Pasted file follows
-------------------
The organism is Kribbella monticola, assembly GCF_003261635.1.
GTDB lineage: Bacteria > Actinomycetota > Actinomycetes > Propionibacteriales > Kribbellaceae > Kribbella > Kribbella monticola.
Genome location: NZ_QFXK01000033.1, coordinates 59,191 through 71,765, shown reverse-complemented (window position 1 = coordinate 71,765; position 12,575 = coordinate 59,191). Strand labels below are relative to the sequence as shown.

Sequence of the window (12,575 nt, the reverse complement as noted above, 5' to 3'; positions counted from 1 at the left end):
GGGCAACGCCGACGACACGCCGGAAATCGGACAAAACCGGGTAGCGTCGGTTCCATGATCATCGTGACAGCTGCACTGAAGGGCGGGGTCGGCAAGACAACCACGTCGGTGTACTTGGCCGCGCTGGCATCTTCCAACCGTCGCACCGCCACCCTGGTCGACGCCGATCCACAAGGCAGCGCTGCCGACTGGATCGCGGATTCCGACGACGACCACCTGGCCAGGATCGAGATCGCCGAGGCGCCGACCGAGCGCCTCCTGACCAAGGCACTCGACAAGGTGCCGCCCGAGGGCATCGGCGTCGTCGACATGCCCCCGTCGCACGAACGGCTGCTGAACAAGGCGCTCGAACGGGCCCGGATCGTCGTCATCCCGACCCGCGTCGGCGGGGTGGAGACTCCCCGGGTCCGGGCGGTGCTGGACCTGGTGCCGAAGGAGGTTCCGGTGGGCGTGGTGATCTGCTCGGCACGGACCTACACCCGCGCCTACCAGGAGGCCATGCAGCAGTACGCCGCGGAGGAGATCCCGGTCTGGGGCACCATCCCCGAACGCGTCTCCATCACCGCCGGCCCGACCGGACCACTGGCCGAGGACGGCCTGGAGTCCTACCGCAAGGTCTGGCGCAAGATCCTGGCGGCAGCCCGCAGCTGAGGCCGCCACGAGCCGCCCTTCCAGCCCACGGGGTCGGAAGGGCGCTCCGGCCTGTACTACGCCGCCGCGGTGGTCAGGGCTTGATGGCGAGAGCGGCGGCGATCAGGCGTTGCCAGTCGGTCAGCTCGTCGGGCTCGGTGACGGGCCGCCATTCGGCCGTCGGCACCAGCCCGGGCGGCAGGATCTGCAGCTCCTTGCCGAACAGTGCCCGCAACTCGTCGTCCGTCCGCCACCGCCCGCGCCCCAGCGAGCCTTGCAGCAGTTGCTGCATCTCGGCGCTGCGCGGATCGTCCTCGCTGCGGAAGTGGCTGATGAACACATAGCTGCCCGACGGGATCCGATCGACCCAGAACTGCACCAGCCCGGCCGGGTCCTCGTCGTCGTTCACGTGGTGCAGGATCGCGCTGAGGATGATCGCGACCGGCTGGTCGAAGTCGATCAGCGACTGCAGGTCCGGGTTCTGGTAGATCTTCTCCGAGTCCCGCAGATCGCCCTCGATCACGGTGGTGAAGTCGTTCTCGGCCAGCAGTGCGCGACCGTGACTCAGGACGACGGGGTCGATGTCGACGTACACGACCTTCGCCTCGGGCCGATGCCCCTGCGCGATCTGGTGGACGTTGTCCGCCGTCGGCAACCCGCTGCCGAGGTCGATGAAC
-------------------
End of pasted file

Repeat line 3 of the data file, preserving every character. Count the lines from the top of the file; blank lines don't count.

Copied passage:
Genome location: NZ_QFXK01000033.1, coordinates 59,191 through 71,765, shown reverse-complemented (window position 1 = coordinate 71,765; position 12,575 = coordinate 59,191). Strand labels below are relative to the sequence as shown.